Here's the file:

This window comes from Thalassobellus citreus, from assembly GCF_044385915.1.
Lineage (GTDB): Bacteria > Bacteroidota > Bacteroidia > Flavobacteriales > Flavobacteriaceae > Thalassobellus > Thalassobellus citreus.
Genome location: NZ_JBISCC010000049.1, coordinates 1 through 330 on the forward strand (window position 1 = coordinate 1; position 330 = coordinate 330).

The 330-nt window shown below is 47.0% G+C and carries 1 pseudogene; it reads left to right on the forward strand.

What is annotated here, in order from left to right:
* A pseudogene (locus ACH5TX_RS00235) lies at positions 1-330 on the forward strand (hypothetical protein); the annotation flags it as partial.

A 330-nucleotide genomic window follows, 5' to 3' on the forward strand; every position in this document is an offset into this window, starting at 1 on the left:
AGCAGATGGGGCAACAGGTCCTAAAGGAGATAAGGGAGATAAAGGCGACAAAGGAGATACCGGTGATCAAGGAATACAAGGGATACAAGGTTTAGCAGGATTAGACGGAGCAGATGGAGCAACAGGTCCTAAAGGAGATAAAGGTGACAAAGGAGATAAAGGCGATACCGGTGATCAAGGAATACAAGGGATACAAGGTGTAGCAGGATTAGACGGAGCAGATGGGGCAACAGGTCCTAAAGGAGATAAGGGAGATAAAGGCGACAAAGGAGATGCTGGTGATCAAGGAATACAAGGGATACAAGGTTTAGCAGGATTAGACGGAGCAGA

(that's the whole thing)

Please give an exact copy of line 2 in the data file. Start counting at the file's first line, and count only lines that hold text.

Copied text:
Lineage (GTDB): Bacteria > Bacteroidota > Bacteroidia > Flavobacteriales > Flavobacteriaceae > Thalassobellus > Thalassobellus citreus.